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Experiment No.: 2 Date: 23-07-2019 Aim of the Experiment: Solution of difference equation to analyze an LTI system. (Using Filter command and also using Z-transform method). System and Software Requirement: 1. MATLAB 9.6.0.1092380 (R2019a) Update 1 Theory: In mathematics and signal processing, the Z-transform converts a discrete-time signal, which is a sequence of real or complex numbers, into a complex frequency-domain representation. It can be considered as a discrete-time equivalent of the Laplace transform. Given a finite length signal, the z-transform is defined as where, the sequence support interval is [0, N], and z is any complex number. This transformation produces a new representation of x[n] denoted X(z). Returning to the original sequence (inverse z-transform) x[n] requires finding the coefficient associated with the nth power z-1. ztrans(f) finds the Z-Transform of ‘f’. By default, the independent variable is n and the transformation variable is z. If f does not contain n, ztrans uses symvar. ztrans(f,transVar) uses the transformation variable transVar instead of z. ztrans(f,var,transVar) uses the independent variable var and transformation variable transVar instead of n and z, respectively. If any argument is an array, then ztrans acts element-wise on all elements of the array. If the first argument contains a symbolic function, then the second argument must be a scalar. To compute the inverse Z-transform, use iztrans. y = filter(b,a,x) filters the input data x using a rational transfer function defined by the numerator and denominator coefficients b and a. If a(1) is not equal to 1, then filter normalizes the filter coefficients by a(1). Therefore, a(1) must be nonzero. If x is a vector, then filter returns the filtered data as a vector of the same size as x. If x is a matrix, then filter acts along the first dimension and returns the filtered data for each column. If x is a multidimensional array, then filter acts along the first array dimension whose size does not equal 1. Code: <Impulse Response, Filtered Step Response and Determination of Stability> n= -20:100; b= 1; a= [1, -1, 0.9]; % Impulse Response h= impz(b, a, n); subplot(211),stem(n,h); title('Impulse Response'); xlabel('n'); ylabel('h(n)'); legend('1729058');

% Step Response x= stepseq(0, -20, 100); s= filter(b,a,x); subplot(212),stem(n,s); title('Step Response'); xlabel('n'); ylabel('s(n)'); legend('1729058'); % Stability p= roots(a); % Roots of quadratic equation 'a' magp= abs(p); % Absolute Value of 'a' if magp < 1 disp('Stable'); else disp('Unstable'); end <Noisy Signal and use of Filter Function> clc; clear all; close all; rng default; t= linspace(-pi, pi, 100); x= sin(t); y= x+ 0.28391624.*rand(size(t)); windowSize= 9; b=(1/windowSize)*ones(1,windowSize); a=1; z= filter(b,a,y); subplot(121),plot(t,x); xlabel('t'); ylabel('Sin(t)'); title('Original Signal'); legend('1729057', 'Location', 'Southeast'); subplot(122),plot(t,y); hold on; plot(t,z); grid on; legend('Input data', 'Filtered Data', 'Location', 'Southeast'); title('Input and Filtered Signal'); Plots: Fig 1: Impulse Response, Filtered Step Response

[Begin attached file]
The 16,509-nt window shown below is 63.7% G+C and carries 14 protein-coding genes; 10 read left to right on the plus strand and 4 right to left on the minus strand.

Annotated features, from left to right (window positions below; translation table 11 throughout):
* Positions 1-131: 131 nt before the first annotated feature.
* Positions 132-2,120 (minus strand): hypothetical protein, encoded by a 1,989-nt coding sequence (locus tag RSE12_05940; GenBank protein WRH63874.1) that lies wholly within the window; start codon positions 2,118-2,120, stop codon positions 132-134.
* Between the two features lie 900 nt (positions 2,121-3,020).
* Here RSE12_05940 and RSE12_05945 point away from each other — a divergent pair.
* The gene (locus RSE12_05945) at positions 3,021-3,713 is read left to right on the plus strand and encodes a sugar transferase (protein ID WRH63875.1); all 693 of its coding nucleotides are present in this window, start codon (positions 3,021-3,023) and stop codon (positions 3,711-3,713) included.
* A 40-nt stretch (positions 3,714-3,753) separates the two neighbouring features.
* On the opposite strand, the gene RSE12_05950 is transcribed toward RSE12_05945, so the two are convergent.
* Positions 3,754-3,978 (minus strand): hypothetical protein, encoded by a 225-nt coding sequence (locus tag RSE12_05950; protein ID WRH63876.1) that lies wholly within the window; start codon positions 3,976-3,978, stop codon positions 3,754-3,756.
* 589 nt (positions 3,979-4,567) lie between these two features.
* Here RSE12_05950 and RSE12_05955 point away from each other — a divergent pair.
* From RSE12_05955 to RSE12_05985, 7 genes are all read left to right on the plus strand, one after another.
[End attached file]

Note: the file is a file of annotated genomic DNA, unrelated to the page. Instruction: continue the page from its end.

Fig 2: Sine Curve, Noisy and Filtered Signal Conclusion: Thus we calculated solution of difference equation to analyze an LTI system using z-transform and filter function. All the outputs and waveforms are verified. Name: Saptarshi Mazumdar Roll No.: 1729058 Section: CSCE-1

Experiment No.: 1 Date: 16-07-2019 Aim of the Experiment: Familiarization of MATLAB and Basic commands like Matrix operation, Condition, Loop, Function etc. Generation and Plotting of basic Signals and operation on them. System and Software Requirement: 1. MATLAB 9.6.0.1092380 (R2019a) Update 1 Theory: The matrix-based MATLAB language is the world’s most natural way to express computational mathematics. Built-in graphics make it easy to visualize and gain insights from data. The desktop environment invites experimentation, exploration, and discovery. These MATLAB tools and capabilities are all rigorously tested and designed to work together. MATLAB operates primarily on arrays and matrices, both in whole and in part. A matrix is a two-dimensional array often used for linear algebra. A vector is a special case of a matrix. The purpose of this section is to show how to create vectors and matrices in MATLAB. As discussed earlier, an array of dimension 1 ×n is called a row vector, whereas an array of dimension m × 1 is called a column vector. The elements of vectors in MATLAB are enclosed by square brackets and are separated by spaces or by commas. Column vectors are created in a similar way, however, semicolon (;) must separate the components of a column vector. On the other hand, a row vector is converted to a column vector using the transpose operator. The transpose operation is denoted by an apostrophe or a single quote (’). The simplest form of the “if statement” in MATLAB is, if expression statements end In the “for ... end loop”, the execution of a command is repeated at a fixed and predetermined number of times. The syntax is, for variable = expression statements end Functions are programs (or routines) that accept input arguments and return output arguments. Each M-file function (or function or M-file for short) has its own area of workspace, separated from the MATLAB base workspace. MATLAB has an excellent set of graphic tools. Plotting a given data set or the results of computation is possible with very few commands. You are highly encouraged to plot mathematical functions and results of analysis as often as possible. Trying to understand mathematical equations with graphics is an enjoyable and very efficient way of learning mathematics. The MATLAB command to plot a graph is plot(x,y). >> x = [1 2 3 4 5 6]; >> y = [3 -1 2 4 5 1]; >> plot(x,y);

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